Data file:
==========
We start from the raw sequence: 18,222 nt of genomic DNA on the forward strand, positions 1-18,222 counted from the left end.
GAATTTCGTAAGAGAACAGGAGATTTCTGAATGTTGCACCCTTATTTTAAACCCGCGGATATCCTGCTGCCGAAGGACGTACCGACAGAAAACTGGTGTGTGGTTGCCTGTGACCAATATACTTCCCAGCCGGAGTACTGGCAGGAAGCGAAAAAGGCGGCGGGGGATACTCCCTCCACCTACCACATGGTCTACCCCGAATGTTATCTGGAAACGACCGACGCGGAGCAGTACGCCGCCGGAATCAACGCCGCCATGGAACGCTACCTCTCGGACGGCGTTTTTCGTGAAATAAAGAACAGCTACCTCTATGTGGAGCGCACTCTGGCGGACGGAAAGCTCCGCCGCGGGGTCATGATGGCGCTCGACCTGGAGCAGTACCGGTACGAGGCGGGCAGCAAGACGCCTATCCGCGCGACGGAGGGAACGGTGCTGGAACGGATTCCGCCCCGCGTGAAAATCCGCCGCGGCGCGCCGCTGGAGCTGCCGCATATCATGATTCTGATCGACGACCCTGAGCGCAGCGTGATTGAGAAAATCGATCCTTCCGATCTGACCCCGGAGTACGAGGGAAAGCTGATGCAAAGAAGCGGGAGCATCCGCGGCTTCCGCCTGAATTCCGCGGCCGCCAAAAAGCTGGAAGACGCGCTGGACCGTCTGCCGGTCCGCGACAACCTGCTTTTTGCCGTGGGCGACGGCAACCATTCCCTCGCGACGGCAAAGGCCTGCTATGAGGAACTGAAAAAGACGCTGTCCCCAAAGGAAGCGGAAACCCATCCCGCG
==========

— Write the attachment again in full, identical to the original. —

We start from the raw sequence: 18,222 nt of genomic DNA on the forward strand, positions 1-18,222 counted from the left end.
GAATTTCGTAAGAGAACAGGAGATTTCTGAATGTTGCACCCTTATTTTAAACCCGCGGATATCCTGCTGCCGAAGGACGTACCGACAGAAAACTGGTGTGTGGTTGCCTGTGACCAATATACTTCCCAGCCGGAGTACTGGCAGGAAGCGAAAAAGGCGGCGGGGGATACTCCCTCCACCTACCACATGGTCTACCCCGAATGTTATCTGGAAACGACCGACGCGGAGCAGTACGCCGCCGGAATCAACGCCGCCATGGAACGCTACCTCTCGGACGGCGTTTTTCGTGAAATAAAGAACAGCTACCTCTATGTGGAGCGCACTCTGGCGGACGGAAAGCTCCGCCGCGGGGTCATGATGGCGCTCGACCTGGAGCAGTACCGGTACGAGGCGGGCAGCAAGACGCCTATCCGCGCGACGGAGGGAACGGTGCTGGAACGGATTCCGCCCCGCGTGAAAATCCGCCGCGGCGCGCCGCTGGAGCTGCCGCATATCATGATTCTGATCGACGACCCTGAGCGCAGCGTGATTGAGAAAATCGATCCTTCCGATCTGACCCCGGAGTACGAGGGAAAGCTGATGCAAAGAAGCGGGAGCATCCGCGGCTTCCGCCTGAATTCCGCGGCCGCCAAAAAGCTGGAAGACGCGCTGGACCGTCTGCCGGTCCGCGACAACCTGCTTTTTGCCGTGGGCGACGGCAACCATTCCCTCGCGACGGCAAAGGCCTGCTATGAGGAACTGAAAAAGACGCTGTCCCCAAAGGAAGCGGAAACCCATCCCGCG